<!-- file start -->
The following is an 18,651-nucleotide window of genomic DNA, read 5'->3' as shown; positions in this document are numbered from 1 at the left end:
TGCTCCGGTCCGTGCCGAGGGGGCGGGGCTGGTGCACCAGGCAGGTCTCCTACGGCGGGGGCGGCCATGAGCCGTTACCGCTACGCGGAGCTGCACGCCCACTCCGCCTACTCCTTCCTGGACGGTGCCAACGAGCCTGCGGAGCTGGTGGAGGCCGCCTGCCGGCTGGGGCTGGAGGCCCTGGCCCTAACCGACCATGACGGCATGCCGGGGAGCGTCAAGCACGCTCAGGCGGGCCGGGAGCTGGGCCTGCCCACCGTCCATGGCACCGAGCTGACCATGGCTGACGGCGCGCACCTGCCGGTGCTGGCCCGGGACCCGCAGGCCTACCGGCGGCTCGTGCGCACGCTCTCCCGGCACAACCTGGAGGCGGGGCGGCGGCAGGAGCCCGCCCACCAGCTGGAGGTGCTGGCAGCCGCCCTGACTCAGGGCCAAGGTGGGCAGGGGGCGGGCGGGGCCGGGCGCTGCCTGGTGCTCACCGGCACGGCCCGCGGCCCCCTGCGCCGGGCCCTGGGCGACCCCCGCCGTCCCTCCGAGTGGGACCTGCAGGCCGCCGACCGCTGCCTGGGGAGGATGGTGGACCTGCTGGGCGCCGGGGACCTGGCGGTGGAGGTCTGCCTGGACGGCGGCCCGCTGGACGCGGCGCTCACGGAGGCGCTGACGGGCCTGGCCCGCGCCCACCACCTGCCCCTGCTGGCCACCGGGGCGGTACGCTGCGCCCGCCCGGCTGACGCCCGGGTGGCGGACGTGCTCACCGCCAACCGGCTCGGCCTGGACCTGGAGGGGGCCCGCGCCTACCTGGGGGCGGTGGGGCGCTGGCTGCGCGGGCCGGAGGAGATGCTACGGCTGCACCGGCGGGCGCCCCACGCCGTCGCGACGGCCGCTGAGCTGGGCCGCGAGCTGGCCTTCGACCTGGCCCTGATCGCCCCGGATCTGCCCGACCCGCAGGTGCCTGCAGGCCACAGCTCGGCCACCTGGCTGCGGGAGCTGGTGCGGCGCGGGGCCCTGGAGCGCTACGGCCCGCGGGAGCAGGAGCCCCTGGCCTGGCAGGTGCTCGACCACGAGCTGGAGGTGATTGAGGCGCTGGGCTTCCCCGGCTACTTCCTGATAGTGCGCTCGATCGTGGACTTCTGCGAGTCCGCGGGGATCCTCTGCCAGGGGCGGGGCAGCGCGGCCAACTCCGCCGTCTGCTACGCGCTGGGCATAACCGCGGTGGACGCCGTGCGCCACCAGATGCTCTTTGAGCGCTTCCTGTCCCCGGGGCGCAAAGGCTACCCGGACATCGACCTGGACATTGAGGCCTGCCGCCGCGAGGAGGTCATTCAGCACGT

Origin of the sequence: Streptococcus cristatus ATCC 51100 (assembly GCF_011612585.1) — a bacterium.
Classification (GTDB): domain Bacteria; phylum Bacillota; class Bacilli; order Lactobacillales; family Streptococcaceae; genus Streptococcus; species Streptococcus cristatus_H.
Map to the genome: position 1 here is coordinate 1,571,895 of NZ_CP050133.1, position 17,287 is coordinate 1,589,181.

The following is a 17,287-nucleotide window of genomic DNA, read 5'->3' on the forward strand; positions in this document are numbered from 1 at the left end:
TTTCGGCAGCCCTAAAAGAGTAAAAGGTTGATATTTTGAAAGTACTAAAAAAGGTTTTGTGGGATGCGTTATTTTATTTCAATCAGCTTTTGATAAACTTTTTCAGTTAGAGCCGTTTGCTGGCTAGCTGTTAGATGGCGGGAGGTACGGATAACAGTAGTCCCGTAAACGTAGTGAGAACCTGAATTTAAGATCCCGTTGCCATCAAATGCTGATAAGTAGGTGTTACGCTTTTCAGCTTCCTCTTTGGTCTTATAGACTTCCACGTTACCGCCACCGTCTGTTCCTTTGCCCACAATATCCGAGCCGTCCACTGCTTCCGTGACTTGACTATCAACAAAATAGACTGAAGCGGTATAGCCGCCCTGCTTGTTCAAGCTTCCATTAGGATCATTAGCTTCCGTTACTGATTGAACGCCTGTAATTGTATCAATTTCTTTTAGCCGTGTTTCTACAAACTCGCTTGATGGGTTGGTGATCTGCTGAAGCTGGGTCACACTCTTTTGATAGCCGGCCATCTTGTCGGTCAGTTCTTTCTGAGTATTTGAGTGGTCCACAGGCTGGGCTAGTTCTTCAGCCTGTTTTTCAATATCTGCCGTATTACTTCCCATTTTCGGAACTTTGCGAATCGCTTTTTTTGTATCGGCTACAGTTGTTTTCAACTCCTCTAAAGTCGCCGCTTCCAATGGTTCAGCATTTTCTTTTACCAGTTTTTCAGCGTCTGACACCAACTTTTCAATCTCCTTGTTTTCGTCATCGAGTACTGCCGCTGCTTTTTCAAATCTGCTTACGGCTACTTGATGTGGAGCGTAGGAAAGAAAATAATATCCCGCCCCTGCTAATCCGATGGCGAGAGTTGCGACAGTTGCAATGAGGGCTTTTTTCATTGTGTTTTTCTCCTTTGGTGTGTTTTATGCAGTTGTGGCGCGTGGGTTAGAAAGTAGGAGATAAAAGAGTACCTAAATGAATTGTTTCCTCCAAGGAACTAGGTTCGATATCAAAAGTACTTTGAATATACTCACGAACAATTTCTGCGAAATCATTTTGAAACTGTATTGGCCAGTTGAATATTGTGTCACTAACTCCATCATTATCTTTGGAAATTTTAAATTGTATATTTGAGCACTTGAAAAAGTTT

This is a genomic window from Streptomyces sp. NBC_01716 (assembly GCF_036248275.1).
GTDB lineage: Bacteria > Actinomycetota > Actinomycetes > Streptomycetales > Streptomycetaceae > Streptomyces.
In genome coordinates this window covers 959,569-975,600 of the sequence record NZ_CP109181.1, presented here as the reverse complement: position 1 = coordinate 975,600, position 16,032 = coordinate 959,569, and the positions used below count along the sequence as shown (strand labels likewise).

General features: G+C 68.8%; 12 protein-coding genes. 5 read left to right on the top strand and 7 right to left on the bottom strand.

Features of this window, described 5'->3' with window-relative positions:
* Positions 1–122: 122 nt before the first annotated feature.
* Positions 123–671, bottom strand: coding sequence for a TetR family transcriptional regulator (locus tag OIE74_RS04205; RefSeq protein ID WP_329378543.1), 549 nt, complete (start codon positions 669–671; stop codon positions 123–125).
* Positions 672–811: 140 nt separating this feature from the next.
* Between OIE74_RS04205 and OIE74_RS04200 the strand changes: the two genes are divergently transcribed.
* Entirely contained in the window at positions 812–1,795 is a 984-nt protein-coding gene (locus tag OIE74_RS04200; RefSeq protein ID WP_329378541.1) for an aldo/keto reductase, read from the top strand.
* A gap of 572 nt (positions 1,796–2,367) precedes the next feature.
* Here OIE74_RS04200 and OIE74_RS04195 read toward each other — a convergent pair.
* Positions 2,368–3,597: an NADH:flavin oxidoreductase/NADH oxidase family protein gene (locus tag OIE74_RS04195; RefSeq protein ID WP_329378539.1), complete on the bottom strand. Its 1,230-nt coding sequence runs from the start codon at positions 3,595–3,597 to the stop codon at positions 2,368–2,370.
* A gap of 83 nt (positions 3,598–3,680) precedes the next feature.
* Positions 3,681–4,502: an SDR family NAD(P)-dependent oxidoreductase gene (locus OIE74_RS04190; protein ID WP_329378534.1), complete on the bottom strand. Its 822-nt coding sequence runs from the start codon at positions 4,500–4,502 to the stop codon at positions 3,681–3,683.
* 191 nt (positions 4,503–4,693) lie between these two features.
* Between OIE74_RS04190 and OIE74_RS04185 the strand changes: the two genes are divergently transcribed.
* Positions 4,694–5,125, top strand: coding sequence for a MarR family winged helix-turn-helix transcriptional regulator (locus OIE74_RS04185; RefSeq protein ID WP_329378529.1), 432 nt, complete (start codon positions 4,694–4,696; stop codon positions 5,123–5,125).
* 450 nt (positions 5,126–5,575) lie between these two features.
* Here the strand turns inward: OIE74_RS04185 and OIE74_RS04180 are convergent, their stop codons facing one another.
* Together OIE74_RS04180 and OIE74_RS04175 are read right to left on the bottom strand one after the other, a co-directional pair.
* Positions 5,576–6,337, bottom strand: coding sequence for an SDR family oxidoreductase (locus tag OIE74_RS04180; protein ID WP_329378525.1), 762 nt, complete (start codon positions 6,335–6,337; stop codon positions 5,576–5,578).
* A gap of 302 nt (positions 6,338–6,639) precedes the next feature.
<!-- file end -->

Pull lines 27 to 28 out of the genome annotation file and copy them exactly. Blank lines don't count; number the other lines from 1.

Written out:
* Here the strand turns inward: OIE74_RS04185 and OIE74_RS04180 are convergent, their stop codons facing one another.
* Together OIE74_RS04180 and OIE74_RS04175 are read right to left on the bottom strand one after the other, a co-directional pair.